3 Things Your Franchise “About Us” Page Needs To Do

Sam Swiech, Content Marketing Manager Written by Sam Swiech, Content Marketing Manager

If I were to ask what the most important page on your franchise’s company website is, I’d be willing to bet most companies would respond with either:

  • “Our homepage, of course,” or
  • “Our franchise landing page—that’s where visitors are converting on the site.”

While no one page is far and away more important than others on your website, one that seems to fall by the wayside all too often is the “About Us” page.

If you’re like me, you probably don’t revisit this page to make improvements very often. After all, it’s static and used primarily to give visitors a brief rundown of the company and the opportunity—things you already know.

But it’s important to keep in mind that visitors naturally gravitate to this page to get the “quick and dirty” scoop about who you are, what you do, and how they can get more information if they’re interested in learning more about the franchise opportunity.

Many companies—franchises or otherwise—spend a lot of time and energy making sure site design and aesthetics are up to snuff. The real concern, however, should be content. While a great looking site is important, prospective business owners are there to learn, and the “About Us” page is exactly where most people head to first. If they can’t get their basic questions answered there, don’t expect them to stick around on the site for much longer.

Let’s explore three things every franchise website should accomplish with their “About Us” page.

1. Tactfully highlight your franchise’s offerings

Although it’s titled “About Us,” this internal page should really be about your ideal franchisee candidate. Visitors to your site are reading your content with two things in mind:

"Is this is the right franchise for me?" And, "how will I benefit from becoming a partner?"

They don’t care to read through stories of struggle and overcoming obstacles in the early years of the business, nor do they desire a detailed rundown of daily activities. It’s essential to keep the content focused squarely on what they, as curious prospects, want to learn about you.

Be careful to avoid egocentric wording as well. If you’re going to use first person pronouns to describe the business and the potential partner, make sure it’s not to detail what you do, but rather, explain what you offer.

Rather than say, “We’re a franchisor in the _______ industry,” opt for an introduction based around what you’ll be delivering to the partner. “We offer…” or “We provide…” are far more compelling openers which help the visitor understand what you’ll do for them.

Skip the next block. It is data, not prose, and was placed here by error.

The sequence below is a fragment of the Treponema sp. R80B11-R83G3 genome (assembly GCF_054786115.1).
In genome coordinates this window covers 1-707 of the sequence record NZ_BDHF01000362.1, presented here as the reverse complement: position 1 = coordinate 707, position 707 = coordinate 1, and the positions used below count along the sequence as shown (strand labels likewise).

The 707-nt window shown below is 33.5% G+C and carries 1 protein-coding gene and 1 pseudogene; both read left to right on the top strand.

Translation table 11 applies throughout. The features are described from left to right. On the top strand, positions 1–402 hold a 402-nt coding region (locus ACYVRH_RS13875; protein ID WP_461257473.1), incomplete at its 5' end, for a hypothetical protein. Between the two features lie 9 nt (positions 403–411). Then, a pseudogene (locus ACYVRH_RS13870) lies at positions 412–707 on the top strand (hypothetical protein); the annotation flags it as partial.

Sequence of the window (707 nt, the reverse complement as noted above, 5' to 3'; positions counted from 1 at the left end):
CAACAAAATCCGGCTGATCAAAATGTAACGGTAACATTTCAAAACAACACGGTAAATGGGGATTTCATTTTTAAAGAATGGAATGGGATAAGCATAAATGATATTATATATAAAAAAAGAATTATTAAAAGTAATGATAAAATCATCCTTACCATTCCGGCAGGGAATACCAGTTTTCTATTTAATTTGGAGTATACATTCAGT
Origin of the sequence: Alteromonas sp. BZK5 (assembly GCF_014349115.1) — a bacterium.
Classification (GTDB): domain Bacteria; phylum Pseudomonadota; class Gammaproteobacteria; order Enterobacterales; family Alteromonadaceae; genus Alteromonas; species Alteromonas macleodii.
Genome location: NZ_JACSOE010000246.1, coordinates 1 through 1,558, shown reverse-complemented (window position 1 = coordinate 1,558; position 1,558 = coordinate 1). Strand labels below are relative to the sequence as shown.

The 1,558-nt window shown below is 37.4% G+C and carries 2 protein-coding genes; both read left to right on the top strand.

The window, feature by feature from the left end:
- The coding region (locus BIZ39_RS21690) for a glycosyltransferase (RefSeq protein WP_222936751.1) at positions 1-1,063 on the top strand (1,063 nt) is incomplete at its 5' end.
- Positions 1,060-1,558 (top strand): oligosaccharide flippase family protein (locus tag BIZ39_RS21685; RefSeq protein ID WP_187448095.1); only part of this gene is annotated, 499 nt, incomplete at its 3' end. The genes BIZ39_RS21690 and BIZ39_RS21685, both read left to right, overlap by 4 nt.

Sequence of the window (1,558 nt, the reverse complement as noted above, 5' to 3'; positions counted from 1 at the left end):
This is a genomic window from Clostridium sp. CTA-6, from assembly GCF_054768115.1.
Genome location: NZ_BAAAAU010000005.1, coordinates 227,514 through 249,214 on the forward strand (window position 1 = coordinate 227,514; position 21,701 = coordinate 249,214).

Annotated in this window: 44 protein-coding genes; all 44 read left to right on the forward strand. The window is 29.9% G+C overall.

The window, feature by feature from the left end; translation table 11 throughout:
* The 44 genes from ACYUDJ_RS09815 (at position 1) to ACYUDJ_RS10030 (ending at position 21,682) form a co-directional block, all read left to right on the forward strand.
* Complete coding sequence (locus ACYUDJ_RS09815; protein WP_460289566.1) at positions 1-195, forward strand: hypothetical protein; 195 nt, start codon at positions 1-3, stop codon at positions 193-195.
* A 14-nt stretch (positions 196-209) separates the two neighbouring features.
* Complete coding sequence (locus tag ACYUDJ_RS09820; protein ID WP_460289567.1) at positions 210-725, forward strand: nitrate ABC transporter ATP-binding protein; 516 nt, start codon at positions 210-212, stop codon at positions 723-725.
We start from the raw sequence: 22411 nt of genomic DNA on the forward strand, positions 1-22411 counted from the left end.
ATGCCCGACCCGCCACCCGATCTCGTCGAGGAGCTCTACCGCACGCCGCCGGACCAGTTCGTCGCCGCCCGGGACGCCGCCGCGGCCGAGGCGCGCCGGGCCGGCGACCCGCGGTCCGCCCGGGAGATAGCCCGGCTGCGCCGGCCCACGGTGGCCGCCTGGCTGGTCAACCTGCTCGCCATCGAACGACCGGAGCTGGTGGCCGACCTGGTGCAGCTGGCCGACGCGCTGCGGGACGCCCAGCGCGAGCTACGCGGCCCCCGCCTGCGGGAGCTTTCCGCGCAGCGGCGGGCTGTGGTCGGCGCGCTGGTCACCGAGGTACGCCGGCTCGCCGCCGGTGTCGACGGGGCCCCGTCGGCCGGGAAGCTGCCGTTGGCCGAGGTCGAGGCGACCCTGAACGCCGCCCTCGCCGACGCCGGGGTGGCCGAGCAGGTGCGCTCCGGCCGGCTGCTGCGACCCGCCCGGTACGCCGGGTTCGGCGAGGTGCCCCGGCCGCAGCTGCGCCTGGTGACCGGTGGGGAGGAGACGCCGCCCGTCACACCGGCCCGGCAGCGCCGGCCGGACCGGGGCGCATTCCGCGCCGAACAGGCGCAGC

2. Prove your value to prospective franchisees

Visitors don’t only want to know what you offer, but whether or not what you’re offering is a viable franchise business model. What is it about your franchise opportunity that stands out among the competition? Why should a visitor choose to invest in your model over a similar one?

Be sure to give visitors access to your social media pages, as these have become a highly trusted place to find out what others are saying about the products, service, and experience franchise partners are delivering to customers.

3. Keep it simple

It’s important to remember that the “About Us” page will be seen primarily by newcomers to your website. These visitors aren’t willing to work hard for information—they want it neatly laid out in front of them.

Remember, complicated site pages signal a complicated company. After creating content you think needs to be communicated on the page, break out the red pen and try to narrow it down to the essentials.

Learn more about optimizing your franchise website for lead generation and search visibility:

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Topics: Franchise Marketing, Website Optimization

Sam Swiech, Content Marketing Manager Sam Swiech, Content Marketing Manager

Sam Swiech has worked in the digital marketing industry for 7 years, developing expertise in content strategy, content writing, and copywriting. Outside of the office, he enjoys cooking, travel, and modular synthesizers.